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Jodie Levin-Epstein Headshot

"Comp-Time" in a Real-time World

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As Congressional Republicans seek a "softer focus" in how they define themselves after the 2012 election, the everyday needs of families are moving center stage. House Majority Leader Eric Cantor is now talking about the importance of parental time away-from-work. Legislation is in the offing. Cantor hopes the bill will foster his party's family policy cred. He even coined a poetic hashtag to prove it: #MakingLifeWork. Whether the Twitter feeds will help the bill's proponents overcome their drubbing in the last presidential election depends on whether the public and policy-makers dive deeper than the 140 character shout-outs.

"The Working Families Flexibility Act of 2013" would allow employers to substitute comp time for overtime payments earned by hourly, non-exempt workers. The Fair Labor Standards Act currently requires employers to pay at least a 50 percent premium above the regular wage rates of non-exempt workers on those hours that exceed 40 hours in a week. The extra payment for working beyond the ordinary week serves a dual purpose: it compensates workers with extra income for extra effort, and it is designed to deter employers from imposing too much work. Overtime pay is not just to be kind to workers. It also counteracts the absence of a federal statute that sets a ceiling on weekly work hours. What's to keep an employer from routinely asking for 70 hours and firing employees if they refuse? A sure check on that imbalance is overtime payments. In contrast, European Union nations operate with a maximum work week that includes overtime hours applicable to all workers, not just non-exempt employees.

While the bill's title hits all the right soft spots it comes up short on the realities of how workers' time -- particularly low-wage workers' time -- is currently treated.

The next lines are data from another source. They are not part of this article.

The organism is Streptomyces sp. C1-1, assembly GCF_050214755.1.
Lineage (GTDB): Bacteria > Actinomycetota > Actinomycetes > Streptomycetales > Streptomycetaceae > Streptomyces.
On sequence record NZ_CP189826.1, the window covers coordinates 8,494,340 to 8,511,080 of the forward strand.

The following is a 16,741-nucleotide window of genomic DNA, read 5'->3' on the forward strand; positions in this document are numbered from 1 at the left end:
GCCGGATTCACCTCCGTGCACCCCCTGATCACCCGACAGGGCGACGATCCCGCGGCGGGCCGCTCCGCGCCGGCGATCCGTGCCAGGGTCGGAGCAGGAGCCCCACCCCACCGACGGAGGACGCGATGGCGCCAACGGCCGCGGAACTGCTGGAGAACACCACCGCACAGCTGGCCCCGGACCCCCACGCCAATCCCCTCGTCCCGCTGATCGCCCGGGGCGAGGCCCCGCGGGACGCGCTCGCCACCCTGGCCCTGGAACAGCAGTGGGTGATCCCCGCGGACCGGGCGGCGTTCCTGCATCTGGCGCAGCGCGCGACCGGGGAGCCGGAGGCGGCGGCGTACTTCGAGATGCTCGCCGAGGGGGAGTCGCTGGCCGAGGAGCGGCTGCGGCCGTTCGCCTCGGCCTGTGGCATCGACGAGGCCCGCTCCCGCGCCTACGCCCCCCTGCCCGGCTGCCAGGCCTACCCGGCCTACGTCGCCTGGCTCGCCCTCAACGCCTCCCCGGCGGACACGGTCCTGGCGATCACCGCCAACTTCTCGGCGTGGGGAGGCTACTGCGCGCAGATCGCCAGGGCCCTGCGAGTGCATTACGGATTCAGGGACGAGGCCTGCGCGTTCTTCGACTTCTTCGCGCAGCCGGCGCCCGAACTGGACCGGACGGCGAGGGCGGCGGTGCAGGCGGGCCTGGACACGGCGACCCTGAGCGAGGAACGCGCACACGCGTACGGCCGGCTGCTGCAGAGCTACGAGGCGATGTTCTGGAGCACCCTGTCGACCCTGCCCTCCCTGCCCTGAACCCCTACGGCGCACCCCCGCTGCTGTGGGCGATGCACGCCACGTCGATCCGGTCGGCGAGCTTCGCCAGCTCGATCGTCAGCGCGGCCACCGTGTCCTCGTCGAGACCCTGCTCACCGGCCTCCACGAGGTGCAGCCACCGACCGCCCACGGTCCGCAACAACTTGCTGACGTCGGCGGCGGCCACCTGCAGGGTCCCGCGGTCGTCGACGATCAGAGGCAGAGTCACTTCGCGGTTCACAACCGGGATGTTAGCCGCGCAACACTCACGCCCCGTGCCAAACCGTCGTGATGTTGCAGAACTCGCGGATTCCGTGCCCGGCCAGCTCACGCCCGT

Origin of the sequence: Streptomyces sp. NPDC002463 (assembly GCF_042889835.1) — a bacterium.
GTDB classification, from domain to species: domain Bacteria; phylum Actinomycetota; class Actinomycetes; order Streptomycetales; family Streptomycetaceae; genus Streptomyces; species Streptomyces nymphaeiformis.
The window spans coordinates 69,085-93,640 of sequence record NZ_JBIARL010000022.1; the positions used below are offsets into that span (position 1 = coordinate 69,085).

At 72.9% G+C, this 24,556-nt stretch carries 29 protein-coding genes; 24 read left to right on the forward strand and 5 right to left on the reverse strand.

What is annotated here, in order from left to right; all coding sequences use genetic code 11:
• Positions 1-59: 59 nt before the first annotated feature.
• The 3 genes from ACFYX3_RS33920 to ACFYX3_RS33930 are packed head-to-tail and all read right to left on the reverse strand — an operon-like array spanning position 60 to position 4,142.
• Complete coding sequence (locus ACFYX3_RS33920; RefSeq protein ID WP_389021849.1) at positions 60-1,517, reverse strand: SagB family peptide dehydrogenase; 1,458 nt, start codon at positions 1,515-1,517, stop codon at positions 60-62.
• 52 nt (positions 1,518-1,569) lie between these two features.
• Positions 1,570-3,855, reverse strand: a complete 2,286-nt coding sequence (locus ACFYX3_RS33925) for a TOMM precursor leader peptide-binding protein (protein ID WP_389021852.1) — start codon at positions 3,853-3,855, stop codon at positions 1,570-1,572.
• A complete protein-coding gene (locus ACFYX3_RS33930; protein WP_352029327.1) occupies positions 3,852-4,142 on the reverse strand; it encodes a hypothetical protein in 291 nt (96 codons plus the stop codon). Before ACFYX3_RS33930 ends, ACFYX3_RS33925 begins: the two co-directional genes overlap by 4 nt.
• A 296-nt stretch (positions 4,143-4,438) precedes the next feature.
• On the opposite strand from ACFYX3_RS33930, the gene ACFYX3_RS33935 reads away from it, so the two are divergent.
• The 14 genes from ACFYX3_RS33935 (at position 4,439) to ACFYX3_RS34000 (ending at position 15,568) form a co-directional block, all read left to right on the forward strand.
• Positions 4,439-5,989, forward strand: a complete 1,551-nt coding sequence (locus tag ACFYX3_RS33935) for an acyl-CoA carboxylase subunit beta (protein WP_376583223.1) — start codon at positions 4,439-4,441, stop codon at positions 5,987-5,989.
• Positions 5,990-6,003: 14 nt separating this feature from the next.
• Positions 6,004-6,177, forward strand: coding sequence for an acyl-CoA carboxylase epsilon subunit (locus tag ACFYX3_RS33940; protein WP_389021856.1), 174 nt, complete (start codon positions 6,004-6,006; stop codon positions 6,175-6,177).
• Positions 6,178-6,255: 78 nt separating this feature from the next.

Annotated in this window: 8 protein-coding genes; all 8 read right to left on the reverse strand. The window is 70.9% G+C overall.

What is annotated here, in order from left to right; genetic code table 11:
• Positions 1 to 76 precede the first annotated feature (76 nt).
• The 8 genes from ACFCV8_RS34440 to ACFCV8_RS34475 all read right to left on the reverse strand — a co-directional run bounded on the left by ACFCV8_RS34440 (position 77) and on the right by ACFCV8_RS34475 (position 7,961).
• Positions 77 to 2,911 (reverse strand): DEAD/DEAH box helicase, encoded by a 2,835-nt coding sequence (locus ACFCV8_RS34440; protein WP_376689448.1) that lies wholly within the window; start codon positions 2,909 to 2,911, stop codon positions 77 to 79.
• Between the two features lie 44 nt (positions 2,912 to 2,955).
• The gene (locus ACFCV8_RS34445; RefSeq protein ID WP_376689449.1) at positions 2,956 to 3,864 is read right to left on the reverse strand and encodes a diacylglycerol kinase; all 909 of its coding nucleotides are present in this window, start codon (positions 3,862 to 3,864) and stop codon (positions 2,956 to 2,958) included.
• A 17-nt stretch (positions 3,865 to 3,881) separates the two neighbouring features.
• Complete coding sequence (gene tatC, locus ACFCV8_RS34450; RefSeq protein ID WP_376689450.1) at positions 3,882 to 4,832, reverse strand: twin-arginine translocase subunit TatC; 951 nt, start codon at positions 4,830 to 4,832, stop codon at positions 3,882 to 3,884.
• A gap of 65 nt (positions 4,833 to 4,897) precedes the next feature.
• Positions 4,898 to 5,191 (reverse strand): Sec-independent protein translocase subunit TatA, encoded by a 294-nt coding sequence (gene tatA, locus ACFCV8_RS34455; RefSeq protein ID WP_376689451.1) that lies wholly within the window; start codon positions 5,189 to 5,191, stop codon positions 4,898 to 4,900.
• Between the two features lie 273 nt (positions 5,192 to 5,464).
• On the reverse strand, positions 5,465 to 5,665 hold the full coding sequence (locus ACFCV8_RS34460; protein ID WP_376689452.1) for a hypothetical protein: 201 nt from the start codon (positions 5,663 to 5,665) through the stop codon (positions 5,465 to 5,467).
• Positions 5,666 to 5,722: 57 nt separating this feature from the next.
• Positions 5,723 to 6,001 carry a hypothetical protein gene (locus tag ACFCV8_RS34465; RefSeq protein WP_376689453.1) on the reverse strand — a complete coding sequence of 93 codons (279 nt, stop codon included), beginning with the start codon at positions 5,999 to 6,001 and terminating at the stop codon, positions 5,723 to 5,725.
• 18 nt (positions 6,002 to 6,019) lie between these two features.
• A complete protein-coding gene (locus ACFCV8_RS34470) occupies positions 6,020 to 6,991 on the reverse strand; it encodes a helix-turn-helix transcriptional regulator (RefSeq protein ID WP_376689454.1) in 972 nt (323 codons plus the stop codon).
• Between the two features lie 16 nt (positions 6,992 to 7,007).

While many employers abide the law and pay workers their due, too many avoid the existing wage law and escape its consequences. One study of low-wage workers in three cities found that more than 3 of every 4 workers who should have received overtime pay in the prior week did not get it. This is dubbed "wage theft" since the employer is keeping wages that, under the law, belong to the worker. The reason that wage theft happens so much is that employers can do so with limited impunity: scarce resources curtail government enforcement. The average employer has a .001 percent chance of being investigated; struggling workers are hard-pressed -- almost powerless -- to point a finger when the employer has the wherewithal to avoid the back payment and to fire the worker.

The idea that workers should have a choice in balancing time and money is welcome. As Majority Leader Eric Cantor notes: "If you're a working parent, you know there's hardly ever enough time at home to be with the kids. Too many parents have to weigh whether they can afford to miss work even for half a day to see their child off on the first day of school or attend a parent-teacher conference."

Despite the optics of the bill, however, it does not ensure that parents who agree to comp time in lieu of overtime will actually be able to take the half day to see their child off on the first day of school. The measure, instead, gives the employer the upper hand in determining when the employee can use the time, even if the comp time is needed to address a health or family issue. So, for example, if a pregnant woman worked over-time to secure comp time so she could stay home to bond with and breastfeed her newborn baby, there is no guarantee the employer will follow through with comp time; indeed, employers can unilaterally decide to switch back a portion of the comp time to pay. The good news is that if the switch were to happen, the new mom would not lose out on pay; the bad news is that her breastfeeding and bonding time would go out the window and instead she would need to report to work.

The "Working Families Flexibility Act" fails to address what many hourly workers want and need most urgently; namely, paid days off for when the flu strikes and paid family medical leave for serious illness or the arrival of a new child. Majority Leader Cantor knows how important the first day of school can be; if you're a working parent without paid leave (40 percent of low-wage working parents have no leave whatsoever -- no vacation, no sick days, no personal days), you know that if your child gets sick you must weigh whether you can afford to miss a day's wages or even lose your job in order to fulfill the primary duty of all parents -- taking care of your child. That's a real-time necessity. Congress should focus on what comes first, the basics of paid leave.